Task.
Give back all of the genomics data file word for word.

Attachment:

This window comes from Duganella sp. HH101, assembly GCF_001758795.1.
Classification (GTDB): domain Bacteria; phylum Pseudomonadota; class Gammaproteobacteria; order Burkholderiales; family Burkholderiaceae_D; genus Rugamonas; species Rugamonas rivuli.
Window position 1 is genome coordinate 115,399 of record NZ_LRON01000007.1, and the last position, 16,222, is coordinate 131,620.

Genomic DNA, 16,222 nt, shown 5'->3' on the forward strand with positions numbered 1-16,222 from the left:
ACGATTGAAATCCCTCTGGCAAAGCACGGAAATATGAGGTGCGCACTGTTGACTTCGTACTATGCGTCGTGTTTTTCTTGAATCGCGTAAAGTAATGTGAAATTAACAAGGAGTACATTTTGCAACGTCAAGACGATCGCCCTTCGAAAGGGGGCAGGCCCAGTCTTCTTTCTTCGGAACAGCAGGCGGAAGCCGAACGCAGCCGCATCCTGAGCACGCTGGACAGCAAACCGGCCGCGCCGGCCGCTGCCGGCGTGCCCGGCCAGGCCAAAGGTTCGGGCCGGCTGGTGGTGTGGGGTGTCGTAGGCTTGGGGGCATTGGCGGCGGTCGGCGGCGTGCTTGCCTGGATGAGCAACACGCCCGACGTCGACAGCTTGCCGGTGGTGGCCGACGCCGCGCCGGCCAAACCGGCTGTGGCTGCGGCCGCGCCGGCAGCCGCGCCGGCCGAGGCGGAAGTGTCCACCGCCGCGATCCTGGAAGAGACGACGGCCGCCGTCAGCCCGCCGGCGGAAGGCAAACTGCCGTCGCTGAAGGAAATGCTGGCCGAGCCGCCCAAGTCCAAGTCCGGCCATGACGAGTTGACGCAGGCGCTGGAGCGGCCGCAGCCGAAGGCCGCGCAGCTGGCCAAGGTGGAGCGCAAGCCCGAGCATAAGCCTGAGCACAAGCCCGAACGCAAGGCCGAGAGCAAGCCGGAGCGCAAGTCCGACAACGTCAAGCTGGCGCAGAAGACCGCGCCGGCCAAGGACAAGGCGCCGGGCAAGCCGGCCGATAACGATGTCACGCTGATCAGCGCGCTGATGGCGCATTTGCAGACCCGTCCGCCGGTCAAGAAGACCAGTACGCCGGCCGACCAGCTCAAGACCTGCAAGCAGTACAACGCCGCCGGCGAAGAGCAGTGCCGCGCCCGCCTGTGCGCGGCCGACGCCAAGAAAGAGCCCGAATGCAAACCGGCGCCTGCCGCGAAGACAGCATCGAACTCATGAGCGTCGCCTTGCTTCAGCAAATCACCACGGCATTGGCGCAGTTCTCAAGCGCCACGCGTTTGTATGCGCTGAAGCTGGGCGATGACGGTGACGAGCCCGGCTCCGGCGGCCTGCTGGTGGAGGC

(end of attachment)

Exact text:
This window comes from Duganella sp. HH101, assembly GCF_001758795.1.
Classification (GTDB): domain Bacteria; phylum Pseudomonadota; class Gammaproteobacteria; order Burkholderiales; family Burkholderiaceae_D; genus Rugamonas; species Rugamonas rivuli.
Window position 1 is genome coordinate 115,399 of record NZ_LRON01000007.1, and the last position, 16,222, is coordinate 131,620.

Genomic DNA, 16,222 nt, shown 5'->3' on the forward strand with positions numbered 1-16,222 from the left:
ACGATTGAAATCCCTCTGGCAAAGCACGGAAATATGAGGTGCGCACTGTTGACTTCGTACTATGCGTCGTGTTTTTCTTGAATCGCGTAAAGTAATGTGAAATTAACAAGGAGTACATTTTGCAACGTCAAGACGATCGCCCTTCGAAAGGGGGCAGGCCCAGTCTTCTTTCTTCGGAACAGCAGGCGGAAGCCGAACGCAGCCGCATCCTGAGCACGCTGGACAGCAAACCGGCCGCGCCGGCCGCTGCCGGCGTGCCCGGCCAGGCCAAAGGTTCGGGCCGGCTGGTGGTGTGGGGTGTCGTAGGCTTGGGGGCATTGGCGGCGGTCGGCGGCGTGCTTGCCTGGATGAGCAACACGCCCGACGTCGACAGCTTGCCGGTGGTGGCCGACGCCGCGCCGGCCAAACCGGCTGTGGCTGCGGCCGCGCCGGCAGCCGCGCCGGCCGAGGCGGAAGTGTCCACCGCCGCGATCCTGGAAGAGACGACGGCCGCCGTCAGCCCGCCGGCGGAAGGCAAACTGCCGTCGCTGAAGGAAATGCTGGCCGAGCCGCCCAAGTCCAAGTCCGGCCATGACGAGTTGACGCAGGCGCTGGAGCGGCCGCAGCCGAAGGCCGCGCAGCTGGCCAAGGTGGAGCGCAAGCCCGAGCATAAGCCTGAGCACAAGCCCGAACGCAAGGCCGAGAGCAAGCCGGAGCGCAAGTCCGACAACGTCAAGCTGGCGCAGAAGACCGCGCCGGCCAAGGACAAGGCGCCGGGCAAGCCGGCCGATAACGATGTCACGCTGATCAGCGCGCTGATGGCGCATTTGCAGACCCGTCCGCCGGTCAAGAAGACCAGTACGCCGGCCGACCAGCTCAAGACCTGCAAGCAGTACAACGCCGCCGGCGAAGAGCAGTGCCGCGCCCGCCTGTGCGCGGCCGACGCCAAGAAAGAGCCCGAATGCAAACCGGCGCCTGCCGCGAAGACAGCATCGAACTCATGAGCGTCGCCTTGCTTCAGCAAATCACCACGGCATTGGCGCAGTTCTCAAGCGCCACGCGTTTGTATGCGCTGAAGCTGGGCGATGACGGTGACGAGCCCGGCTCCGGCGGCCTGCTGGTGGAGGC